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South Dakota Landlord Tenant Law

South Dakota Landlord Tenant Law

 

Frequently Asked Questions about South Dakota landlord Tenant Law

What is South Dakota landlord tenant law?

The rules concerning the relationship between South Dakota landlords and their tenants are prescribed in  South Dakota landlord tenant law . The rights of both parties are explicitly outlined in these codes, so it’d be best if you familiarize yourself with them as much as possible. You can read the original laws here. But if you’d prefer, see below for answers to some of the most popular questions about  South Dakota landlord tenant law .

What is a rental agreement?

The rental agreement is the foundation for any landlord-tenant relationship. It should lay out the all of the following terms of the leasing:

• Period of rental;

• Amount of rent due;

• Date that rent will be due;

• Consequences for late payment of rent;

• Security deposit amount;

• Method for reclaiming security deposit;

• Landlord’s duties and responsibilities;

• Pet policy;

• Yard care and house up-keep.;

A rental agreement may be either written or verbal, as  South Dakota landlord tenant law  respects both. However, since verbal agreements are easy to dispute, it is always better to have your rental agreement in writing. If you cancel your rental agreement, this will need to be done in writing, not verbally.

Can anything be in a rental agreement?

The truth is that  South Dakota landlord tenant law  actually prohibits many elements from being included in any rental agreement, as they violate an individual’s rights. These include clauses stating:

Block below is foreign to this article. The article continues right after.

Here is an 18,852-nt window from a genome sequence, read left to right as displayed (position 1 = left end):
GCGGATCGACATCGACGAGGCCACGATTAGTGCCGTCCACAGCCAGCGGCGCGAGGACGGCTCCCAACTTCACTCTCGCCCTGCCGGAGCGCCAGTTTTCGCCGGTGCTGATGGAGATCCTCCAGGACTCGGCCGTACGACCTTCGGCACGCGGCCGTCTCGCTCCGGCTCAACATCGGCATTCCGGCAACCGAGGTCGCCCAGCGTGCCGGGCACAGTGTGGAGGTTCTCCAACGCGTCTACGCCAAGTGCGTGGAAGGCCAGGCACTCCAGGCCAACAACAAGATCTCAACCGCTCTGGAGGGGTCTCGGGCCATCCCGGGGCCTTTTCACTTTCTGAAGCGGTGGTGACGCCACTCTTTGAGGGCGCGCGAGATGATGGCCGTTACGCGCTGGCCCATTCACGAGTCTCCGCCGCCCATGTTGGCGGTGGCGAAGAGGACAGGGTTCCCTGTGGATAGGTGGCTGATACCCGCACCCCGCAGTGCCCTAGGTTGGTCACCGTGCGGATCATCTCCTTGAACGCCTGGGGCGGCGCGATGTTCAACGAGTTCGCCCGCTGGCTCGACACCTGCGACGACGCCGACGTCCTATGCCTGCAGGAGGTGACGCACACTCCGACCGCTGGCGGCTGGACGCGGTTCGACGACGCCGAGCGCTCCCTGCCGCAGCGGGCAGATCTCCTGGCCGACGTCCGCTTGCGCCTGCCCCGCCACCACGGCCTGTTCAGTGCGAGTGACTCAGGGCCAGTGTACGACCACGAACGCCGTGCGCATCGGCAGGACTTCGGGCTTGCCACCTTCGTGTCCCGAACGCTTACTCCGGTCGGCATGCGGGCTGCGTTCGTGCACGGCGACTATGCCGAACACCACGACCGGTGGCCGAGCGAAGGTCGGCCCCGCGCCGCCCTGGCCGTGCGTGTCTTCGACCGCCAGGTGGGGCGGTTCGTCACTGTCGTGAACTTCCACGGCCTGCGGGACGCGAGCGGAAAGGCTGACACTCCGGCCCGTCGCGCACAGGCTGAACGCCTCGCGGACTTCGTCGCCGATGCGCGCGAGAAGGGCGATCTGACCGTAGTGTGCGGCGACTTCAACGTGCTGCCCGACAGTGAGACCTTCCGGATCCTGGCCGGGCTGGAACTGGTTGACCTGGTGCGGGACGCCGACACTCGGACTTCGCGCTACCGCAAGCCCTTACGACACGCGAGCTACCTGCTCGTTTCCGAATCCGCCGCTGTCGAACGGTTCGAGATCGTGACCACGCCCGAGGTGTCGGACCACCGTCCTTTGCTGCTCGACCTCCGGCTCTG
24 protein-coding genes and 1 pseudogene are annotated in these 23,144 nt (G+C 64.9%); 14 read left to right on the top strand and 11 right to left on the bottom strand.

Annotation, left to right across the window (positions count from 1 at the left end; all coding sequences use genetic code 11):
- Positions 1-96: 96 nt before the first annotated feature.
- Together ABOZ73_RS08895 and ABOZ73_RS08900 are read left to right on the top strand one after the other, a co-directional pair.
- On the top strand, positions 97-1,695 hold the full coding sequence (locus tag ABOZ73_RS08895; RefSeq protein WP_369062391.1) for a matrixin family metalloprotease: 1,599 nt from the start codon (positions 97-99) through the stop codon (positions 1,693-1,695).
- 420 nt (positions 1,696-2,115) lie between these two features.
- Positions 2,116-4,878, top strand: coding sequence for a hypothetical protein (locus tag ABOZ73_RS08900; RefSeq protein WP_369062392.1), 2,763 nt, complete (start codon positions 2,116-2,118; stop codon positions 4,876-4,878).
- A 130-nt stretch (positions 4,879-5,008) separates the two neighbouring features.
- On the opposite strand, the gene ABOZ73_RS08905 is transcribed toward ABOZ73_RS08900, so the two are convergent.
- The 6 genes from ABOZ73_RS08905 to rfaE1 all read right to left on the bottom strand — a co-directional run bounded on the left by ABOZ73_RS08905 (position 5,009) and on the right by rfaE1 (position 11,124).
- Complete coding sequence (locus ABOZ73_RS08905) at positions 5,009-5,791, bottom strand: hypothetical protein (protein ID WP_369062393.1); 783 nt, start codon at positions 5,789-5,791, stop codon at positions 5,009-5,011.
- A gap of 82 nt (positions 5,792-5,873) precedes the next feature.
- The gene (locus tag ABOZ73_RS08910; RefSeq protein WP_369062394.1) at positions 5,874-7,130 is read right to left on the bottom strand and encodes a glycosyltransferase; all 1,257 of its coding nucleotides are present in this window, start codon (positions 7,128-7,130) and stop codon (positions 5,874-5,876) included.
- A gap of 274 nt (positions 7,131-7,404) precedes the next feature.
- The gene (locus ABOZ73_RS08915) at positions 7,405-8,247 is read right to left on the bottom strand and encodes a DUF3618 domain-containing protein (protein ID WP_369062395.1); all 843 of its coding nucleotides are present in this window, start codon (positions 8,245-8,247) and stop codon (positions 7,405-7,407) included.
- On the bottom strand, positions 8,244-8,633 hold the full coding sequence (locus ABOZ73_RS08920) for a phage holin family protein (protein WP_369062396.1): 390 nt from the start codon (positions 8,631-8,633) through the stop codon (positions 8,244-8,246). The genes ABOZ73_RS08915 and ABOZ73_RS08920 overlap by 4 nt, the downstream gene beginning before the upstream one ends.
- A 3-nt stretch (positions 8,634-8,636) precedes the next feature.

• That the landlord cannot be responsible for damage or personal injury;

• That the tenant automatically accepts responsibility for all damages to rented property;

• That the landlord can enter the apartment at will without notice;

• That the landlord can evict you without notice;

• That the landlord can take your property for not paying rent;

• That the landlord can keep the security deposit without giving a reason.

What is an application fee?

An application fee is a perfectly acceptable billing concept according to  South Dakota landlord tenant law . The payment goes toward the cost of speaking to the tenant’s references. Most fees are fifty dollars or less, but there are no clauses in  South Dakota landlord tenant law  defining egregious application fees.

What does  South Dakota landlord tenant law  say about security deposits?

A security deposit is charged to a tenant to compensate the landlord in case the tenant damages their apartment beyond reasonable wear and tear. A tenant does have the right to inspect a premises before paying a security deposit, and then to request a statement concerning the current state of the premises be signed by their landlord.

The typical security deposit is one month’s rent, and  South Dakota landlord tenant law  forbids larger amounts except in special circumstances, such as when the tenant has a pet. 

The landlord may retain the security deposit, but only that portion necessary to repair the tenant’s damage to the premises. Security deposits charged or kept in bad faith are subject to a $200 fine.